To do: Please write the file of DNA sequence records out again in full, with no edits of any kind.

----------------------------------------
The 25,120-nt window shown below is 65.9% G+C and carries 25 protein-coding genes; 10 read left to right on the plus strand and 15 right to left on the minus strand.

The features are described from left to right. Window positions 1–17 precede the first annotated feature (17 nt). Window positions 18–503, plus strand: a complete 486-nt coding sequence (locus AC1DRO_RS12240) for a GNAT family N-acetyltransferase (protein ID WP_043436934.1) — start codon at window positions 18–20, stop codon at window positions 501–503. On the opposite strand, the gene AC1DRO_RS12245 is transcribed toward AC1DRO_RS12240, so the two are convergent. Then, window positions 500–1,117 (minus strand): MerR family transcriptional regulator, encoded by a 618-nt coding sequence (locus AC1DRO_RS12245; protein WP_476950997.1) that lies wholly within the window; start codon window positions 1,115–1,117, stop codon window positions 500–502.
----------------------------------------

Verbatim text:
The 25,120-nt window shown below is 65.9% G+C and carries 25 protein-coding genes; 10 read left to right on the plus strand and 15 right to left on the minus strand.

The features are described from left to right. Window positions 1–17 precede the first annotated feature (17 nt). Window positions 18–503, plus strand: a complete 486-nt coding sequence (locus AC1DRO_RS12240) for a GNAT family N-acetyltransferase (protein ID WP_043436934.1) — start codon at window positions 18–20, stop codon at window positions 501–503. On the opposite strand, the gene AC1DRO_RS12245 is transcribed toward AC1DRO_RS12240, so the two are convergent. Then, window positions 500–1,117 (minus strand): MerR family transcriptional regulator, encoded by a 618-nt coding sequence (locus AC1DRO_RS12245; protein WP_476950997.1) that lies wholly within the window; start codon window positions 1,115–1,117, stop codon window positions 500–502.